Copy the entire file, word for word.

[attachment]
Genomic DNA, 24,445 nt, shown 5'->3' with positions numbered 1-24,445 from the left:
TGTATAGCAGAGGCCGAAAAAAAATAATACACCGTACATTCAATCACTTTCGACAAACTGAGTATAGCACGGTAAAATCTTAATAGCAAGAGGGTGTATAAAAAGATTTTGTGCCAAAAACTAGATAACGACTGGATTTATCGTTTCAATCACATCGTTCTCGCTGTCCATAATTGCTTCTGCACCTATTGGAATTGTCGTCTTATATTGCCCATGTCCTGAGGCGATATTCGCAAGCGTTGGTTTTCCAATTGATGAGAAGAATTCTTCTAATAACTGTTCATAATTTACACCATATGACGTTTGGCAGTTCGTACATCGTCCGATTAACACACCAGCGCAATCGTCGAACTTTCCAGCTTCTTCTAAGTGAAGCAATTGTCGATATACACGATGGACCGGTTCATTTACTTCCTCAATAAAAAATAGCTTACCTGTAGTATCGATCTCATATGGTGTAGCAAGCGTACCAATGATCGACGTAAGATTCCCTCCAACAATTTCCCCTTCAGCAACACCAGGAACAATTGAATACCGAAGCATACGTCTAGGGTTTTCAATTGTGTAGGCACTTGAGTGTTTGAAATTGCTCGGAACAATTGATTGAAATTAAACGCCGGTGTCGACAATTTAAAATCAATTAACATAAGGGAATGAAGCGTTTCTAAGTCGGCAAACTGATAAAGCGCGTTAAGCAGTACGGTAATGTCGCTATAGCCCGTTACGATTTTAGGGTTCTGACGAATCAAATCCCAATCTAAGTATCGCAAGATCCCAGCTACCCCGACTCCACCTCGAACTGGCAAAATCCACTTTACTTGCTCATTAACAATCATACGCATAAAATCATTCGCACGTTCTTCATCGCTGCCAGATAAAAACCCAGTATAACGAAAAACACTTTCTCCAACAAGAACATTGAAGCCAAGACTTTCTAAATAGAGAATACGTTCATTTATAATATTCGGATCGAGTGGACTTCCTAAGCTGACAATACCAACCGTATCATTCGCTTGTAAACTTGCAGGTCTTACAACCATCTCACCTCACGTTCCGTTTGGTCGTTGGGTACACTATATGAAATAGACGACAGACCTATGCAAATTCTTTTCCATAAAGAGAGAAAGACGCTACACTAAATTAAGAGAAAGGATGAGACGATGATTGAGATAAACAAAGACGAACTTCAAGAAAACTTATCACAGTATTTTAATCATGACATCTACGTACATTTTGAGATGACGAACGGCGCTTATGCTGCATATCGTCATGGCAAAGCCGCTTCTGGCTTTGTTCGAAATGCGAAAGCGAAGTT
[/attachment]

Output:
Genomic DNA, 24,445 nt, shown 5'->3' with positions numbered 1-24,445 from the left:
TGTATAGCAGAGGCCGAAAAAAAATAATACACCGTACATTCAATCACTTTCGACAAACTGAGTATAGCACGGTAAAATCTTAATAGCAAGAGGGTGTATAAAAAGATTTTGTGCCAAAAACTAGATAACGACTGGATTTATCGTTTCAATCACATCGTTCTCGCTGTCCATAATTGCTTCTGCACCTATTGGAATTGTCGTCTTATATTGCCCATGTCCTGAGGCGATATTCGCAAGCGTTGGTTTTCCAATTGATGAGAAGAATTCTTCTAATAACTGTTCATAATTTACACCATATGACGTTTGGCAGTTCGTACATCGTCCGATTAACACACCAGCGCAATCGTCGAACTTTCCAGCTTCTTCTAAGTGAAGCAATTGTCGATATACACGATGGACCGGTTCATTTACTTCCTCAATAAAAAATAGCTTACCTGTAGTATCGATCTCATATGGTGTAGCAAGCGTACCAATGATCGACGTAAGATTCCCTCCAACAATTTCCCCTTCAGCAACACCAGGAACAATTGAATACCGAAGCATACGTCTAGGGTTTTCAATTGTGTAGGCACTTGAGTGTTTGAAATTGCTCGGAACAATTGATTGAAATTAAACGCCGGTGTCGACAATTTAAAATCAATTAACATAAGGGAATGAAGCGTTTCTAAGTCGGCAAACTGATAAAGCGCGTTAAGCAGTACGGTAATGTCGCTATAGCCCGTTACGATTTTAGGGTTCTGACGAATCAAATCCCAATCTAAGTATCGCAAGATCCCAGCTACCCCGACTCCACCTCGAACTGGCAAAATCCACTTTACTTGCTCATTAACAATCATACGCATAAAATCATTCGCACGTTCTTCATCGCTGCCAGATAAAAACCCAGTATAACGAAAAACACTTTCTCCAACAAGAACATTGAAGCCAAGACTTTCTAAATAGAGAATACGTTCATTTATAATATTCGGATCGAGTGGACTTCCTAAGCTGACAATACCAACCGTATCATTCGCTTGTAAACTTGCAGGTCTTACAACCATCTCACCTCACGTTCCGTTTGGTCGTTGGGTACACTATATGAAATAGACGACAGACCTATGCAAATTCTTTTCCATAAAGAGAGAAAGACGCTACACTAAATTAAGAGAAAGGATGAGACGATGATTGAGATAAACAAAGACGAACTTCAAGAAAACTTATCACAGTATTTTAATCATGACATCTACGTACATTTTGAGATGACGAACGGCGCTTATGCTGCATATCGTCATGGCAAAGCCGCTTCTGGCTTTGTTCGAAATGCGAAAGCGAAGTT